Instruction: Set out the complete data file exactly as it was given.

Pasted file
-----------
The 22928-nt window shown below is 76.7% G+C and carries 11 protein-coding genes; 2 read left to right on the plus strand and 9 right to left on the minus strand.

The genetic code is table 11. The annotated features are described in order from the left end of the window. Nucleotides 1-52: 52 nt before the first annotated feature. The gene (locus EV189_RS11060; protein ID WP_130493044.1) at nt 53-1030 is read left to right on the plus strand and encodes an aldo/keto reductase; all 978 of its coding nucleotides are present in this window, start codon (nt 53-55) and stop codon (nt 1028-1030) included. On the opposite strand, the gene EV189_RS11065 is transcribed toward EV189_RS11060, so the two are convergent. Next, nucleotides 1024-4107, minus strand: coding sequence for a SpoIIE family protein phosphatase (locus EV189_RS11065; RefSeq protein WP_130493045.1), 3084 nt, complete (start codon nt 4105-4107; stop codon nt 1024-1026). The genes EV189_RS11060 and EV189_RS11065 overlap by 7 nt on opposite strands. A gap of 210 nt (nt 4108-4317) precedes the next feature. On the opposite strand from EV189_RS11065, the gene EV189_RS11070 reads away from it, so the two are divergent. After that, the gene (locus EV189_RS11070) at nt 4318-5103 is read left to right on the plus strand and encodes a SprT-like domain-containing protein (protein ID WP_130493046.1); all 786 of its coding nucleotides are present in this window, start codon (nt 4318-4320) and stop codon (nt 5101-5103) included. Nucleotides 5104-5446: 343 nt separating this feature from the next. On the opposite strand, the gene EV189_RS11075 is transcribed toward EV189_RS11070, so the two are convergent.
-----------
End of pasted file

The 22928-nt window shown below is 76.7% G+C and carries 11 protein-coding genes; 2 read left to right on the plus strand and 9 right to left on the minus strand.

The genetic code is table 11. The annotated features are described in order from the left end of the window. Nucleotides 1-52: 52 nt before the first annotated feature. The gene (locus EV189_RS11060; protein ID WP_130493044.1) at nt 53-1030 is read left to right on the plus strand and encodes an aldo/keto reductase; all 978 of its coding nucleotides are present in this window, start codon (nt 53-55) and stop codon (nt 1028-1030) included. On the opposite strand, the gene EV189_RS11065 is transcribed toward EV189_RS11060, so the two are convergent. Next, nucleotides 1024-4107, minus strand: coding sequence for a SpoIIE family protein phosphatase (locus EV189_RS11065; RefSeq protein WP_130493045.1), 3084 nt, complete (start codon nt 4105-4107; stop codon nt 1024-1026). The genes EV189_RS11060 and EV189_RS11065 overlap by 7 nt on opposite strands. A gap of 210 nt (nt 4108-4317) precedes the next feature. On the opposite strand from EV189_RS11065, the gene EV189_RS11070 reads away from it, so the two are divergent. After that, the gene (locus EV189_RS11070) at nt 4318-5103 is read left to right on the plus strand and encodes a SprT-like domain-containing protein (protein ID WP_130493046.1); all 786 of its coding nucleotides are present in this window, start codon (nt 4318-4320) and stop codon (nt 5101-5103) included. Nucleotides 5104-5446: 343 nt separating this feature from the next. On the opposite strand, the gene EV189_RS11075 is transcribed toward EV189_RS11070, so the two are convergent.